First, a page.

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Sunday, 21 December 2014

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I agree with the author and I do believe that people understand that social media is a place of public conversation. (with the exception of a few politicians who seem to continue to forget). From a researcher's point of view social media provides a unique opportunity to hear what people are saying about a brand or topic without the need to kick off a conversation with "I'm just about to ask for some opinions" or "here's money in exchange for views". Where social media can provide phenomenal research insight is when you look over a (for example) 5 year period and look for trends (e.g. When do people start talking about starting Christmas shopping?, What time of day are people talking about EastEnders? Are more men or women talking about the Jubilee?) Or where trying to identify common associations with words or phrases (e.g. Wouldn't it be useful to know that your phone brand was frequently used in the same sentence as "poor battery" but 20% of your competitors are singing the praises of the screen?) There is more of an argument that engagement is more intrusive. If I tweet that I've just sat down in McDonalds, do I really want the UK's social team to tweet me thanks and an invitation to make sure I try their new burger? There are billions of conversations going on in the social stratosphere - why not find out what they're saying. Paul Bennison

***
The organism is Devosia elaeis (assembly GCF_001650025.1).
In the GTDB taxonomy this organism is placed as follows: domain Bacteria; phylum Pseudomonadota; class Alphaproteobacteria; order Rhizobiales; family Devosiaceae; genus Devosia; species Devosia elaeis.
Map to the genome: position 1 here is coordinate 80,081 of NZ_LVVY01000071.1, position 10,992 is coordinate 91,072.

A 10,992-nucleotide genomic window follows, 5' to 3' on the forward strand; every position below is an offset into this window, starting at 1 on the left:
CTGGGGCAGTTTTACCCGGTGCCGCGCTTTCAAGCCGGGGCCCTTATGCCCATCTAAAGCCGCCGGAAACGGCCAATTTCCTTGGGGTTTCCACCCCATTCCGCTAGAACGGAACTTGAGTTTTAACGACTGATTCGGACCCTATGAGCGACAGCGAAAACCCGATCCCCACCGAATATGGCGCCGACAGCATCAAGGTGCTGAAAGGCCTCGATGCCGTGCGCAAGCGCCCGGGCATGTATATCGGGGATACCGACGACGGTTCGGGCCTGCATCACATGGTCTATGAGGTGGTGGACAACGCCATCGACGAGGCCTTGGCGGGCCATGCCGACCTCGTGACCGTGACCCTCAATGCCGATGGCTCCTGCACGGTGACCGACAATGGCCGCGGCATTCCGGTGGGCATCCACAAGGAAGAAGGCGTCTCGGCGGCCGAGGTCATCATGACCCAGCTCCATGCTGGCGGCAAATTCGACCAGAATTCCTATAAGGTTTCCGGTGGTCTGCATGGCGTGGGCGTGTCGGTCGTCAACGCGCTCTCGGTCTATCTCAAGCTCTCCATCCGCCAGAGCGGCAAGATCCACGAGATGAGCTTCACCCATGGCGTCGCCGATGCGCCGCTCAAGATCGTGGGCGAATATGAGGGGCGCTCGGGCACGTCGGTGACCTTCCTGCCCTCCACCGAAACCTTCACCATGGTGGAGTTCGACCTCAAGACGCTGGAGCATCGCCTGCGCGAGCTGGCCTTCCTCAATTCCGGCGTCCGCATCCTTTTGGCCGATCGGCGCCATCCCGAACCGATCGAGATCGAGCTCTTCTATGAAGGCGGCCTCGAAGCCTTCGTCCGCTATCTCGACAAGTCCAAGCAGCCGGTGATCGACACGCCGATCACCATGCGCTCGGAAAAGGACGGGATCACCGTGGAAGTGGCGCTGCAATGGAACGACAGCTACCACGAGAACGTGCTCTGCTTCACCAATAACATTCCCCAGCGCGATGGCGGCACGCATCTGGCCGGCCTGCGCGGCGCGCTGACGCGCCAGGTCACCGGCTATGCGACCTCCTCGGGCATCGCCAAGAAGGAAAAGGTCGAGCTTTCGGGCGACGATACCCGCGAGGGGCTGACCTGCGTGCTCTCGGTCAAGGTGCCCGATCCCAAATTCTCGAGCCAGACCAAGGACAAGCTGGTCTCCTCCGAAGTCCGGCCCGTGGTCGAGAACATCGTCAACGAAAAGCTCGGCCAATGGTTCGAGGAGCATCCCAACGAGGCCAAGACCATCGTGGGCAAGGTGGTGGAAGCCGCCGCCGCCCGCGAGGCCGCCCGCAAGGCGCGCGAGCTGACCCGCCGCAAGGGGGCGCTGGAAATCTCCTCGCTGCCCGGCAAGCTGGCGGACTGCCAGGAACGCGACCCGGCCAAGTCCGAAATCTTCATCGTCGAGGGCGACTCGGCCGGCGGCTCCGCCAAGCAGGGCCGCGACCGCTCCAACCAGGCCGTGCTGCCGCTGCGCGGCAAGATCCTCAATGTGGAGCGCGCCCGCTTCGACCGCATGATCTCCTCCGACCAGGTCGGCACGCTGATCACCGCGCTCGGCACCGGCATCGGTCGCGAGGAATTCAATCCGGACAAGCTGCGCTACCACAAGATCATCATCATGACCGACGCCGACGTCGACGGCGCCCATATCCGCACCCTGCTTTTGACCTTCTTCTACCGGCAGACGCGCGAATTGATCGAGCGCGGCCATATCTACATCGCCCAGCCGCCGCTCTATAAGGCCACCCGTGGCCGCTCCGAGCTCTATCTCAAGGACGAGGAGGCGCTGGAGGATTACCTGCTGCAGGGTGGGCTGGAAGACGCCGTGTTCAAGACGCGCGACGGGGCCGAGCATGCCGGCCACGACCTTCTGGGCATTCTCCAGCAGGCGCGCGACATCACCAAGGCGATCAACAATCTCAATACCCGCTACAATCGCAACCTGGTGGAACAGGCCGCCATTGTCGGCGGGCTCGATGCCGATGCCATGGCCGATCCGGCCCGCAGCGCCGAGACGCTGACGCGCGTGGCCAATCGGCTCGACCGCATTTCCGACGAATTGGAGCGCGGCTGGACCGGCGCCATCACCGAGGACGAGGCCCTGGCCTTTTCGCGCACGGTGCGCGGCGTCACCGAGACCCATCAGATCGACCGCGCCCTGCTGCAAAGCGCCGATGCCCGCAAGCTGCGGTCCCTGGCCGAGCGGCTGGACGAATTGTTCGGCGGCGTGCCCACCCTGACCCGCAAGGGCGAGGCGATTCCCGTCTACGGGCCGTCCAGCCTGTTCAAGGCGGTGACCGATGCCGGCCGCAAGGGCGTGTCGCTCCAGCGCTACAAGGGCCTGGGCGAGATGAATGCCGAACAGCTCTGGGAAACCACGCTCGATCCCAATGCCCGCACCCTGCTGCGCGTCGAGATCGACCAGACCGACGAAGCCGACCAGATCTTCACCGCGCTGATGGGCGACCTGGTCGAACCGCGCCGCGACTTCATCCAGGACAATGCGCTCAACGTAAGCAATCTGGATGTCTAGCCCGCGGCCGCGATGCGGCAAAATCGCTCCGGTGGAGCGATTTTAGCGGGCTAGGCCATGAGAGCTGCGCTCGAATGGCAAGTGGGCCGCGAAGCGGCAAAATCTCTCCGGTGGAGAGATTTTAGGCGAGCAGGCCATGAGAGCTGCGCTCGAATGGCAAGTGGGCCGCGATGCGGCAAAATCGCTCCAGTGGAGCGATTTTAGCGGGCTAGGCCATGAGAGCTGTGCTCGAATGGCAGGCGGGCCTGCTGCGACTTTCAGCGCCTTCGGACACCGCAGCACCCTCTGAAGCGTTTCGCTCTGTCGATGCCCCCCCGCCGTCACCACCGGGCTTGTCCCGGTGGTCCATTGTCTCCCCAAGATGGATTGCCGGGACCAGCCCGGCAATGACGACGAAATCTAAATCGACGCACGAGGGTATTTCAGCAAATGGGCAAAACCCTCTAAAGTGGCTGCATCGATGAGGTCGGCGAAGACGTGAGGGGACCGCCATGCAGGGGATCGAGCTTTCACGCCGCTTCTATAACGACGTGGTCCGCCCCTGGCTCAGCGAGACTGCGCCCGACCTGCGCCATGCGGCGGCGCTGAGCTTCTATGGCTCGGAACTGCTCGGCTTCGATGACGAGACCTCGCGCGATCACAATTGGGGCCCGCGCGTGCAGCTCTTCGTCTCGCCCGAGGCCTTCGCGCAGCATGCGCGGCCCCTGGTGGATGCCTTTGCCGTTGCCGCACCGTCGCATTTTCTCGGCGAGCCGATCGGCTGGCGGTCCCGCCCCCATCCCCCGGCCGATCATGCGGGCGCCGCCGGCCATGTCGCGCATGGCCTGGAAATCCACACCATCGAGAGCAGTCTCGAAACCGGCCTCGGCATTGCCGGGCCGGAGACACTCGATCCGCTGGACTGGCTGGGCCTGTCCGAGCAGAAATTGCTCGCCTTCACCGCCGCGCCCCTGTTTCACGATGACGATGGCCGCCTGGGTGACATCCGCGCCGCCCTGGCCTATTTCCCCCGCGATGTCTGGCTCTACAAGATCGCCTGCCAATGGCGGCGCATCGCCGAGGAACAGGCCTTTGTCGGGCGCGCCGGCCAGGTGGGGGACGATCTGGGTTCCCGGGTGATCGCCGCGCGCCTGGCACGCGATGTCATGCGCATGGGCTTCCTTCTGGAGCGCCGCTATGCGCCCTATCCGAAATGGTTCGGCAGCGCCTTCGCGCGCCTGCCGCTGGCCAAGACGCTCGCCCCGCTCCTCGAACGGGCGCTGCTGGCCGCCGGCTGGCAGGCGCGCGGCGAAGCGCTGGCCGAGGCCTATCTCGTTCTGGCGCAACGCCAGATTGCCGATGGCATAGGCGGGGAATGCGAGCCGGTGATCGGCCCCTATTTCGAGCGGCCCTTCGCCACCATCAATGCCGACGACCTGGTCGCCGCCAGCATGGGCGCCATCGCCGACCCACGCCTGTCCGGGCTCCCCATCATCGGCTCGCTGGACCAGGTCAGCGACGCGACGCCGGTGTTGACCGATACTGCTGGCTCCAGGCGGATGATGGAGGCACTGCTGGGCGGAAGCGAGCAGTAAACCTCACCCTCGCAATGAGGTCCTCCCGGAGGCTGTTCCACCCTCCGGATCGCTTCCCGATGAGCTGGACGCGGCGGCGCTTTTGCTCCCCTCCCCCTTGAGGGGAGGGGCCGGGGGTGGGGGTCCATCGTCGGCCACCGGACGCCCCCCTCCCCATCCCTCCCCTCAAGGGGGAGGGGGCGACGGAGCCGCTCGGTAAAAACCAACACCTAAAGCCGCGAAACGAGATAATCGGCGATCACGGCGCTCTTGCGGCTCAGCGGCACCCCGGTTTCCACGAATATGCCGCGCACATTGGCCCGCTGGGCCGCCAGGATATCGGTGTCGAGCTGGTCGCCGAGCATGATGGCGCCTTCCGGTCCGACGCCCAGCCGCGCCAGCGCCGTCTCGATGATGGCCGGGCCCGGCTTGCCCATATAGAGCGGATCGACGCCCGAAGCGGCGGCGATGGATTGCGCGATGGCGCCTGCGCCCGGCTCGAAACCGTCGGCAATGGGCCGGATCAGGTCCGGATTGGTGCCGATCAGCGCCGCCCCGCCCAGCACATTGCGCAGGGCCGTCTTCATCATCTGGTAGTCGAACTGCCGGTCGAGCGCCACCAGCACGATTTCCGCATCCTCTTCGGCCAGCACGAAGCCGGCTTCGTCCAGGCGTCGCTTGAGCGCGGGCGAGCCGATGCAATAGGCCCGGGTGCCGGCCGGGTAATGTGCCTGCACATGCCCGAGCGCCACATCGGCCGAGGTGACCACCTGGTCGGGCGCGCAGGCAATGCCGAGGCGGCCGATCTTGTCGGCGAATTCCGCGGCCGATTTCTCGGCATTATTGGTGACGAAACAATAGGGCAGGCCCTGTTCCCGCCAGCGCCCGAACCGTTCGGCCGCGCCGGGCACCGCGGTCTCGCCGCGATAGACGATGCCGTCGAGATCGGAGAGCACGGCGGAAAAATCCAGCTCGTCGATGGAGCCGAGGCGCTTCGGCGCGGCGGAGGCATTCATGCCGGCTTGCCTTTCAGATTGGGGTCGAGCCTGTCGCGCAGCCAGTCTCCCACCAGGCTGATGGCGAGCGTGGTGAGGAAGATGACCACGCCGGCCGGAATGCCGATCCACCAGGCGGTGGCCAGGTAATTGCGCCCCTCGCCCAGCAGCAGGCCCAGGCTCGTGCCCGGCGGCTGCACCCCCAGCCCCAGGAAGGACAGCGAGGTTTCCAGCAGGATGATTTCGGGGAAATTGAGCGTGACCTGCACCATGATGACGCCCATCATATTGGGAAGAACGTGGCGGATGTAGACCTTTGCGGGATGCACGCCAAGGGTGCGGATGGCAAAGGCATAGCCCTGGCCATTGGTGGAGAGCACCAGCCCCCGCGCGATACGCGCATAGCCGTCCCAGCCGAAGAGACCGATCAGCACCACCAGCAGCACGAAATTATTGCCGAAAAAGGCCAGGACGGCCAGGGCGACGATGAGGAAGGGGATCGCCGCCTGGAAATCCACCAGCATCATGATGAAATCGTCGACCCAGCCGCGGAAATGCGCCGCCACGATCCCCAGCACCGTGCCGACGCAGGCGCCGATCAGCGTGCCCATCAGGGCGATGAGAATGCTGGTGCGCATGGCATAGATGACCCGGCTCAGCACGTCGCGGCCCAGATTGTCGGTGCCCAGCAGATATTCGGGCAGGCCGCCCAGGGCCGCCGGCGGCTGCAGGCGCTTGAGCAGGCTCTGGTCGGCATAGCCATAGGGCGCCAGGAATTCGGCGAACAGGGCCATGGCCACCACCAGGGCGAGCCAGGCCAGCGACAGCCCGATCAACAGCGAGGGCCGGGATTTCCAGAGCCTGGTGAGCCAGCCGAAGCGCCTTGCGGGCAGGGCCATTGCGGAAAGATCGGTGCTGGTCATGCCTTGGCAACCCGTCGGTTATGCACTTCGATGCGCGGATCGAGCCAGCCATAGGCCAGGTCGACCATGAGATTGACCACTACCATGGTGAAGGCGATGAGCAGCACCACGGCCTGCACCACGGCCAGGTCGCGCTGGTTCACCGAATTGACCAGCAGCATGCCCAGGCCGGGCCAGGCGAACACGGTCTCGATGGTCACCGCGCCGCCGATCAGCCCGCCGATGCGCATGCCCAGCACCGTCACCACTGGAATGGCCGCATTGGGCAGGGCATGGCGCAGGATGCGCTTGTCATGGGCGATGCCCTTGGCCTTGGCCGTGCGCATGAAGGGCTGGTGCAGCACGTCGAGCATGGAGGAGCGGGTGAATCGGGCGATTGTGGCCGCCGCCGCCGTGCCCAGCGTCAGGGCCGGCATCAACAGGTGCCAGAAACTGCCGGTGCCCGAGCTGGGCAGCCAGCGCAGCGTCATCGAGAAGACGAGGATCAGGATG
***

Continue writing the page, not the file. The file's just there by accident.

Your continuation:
Posted date

25-May-2012

Posted time

1:25 pm

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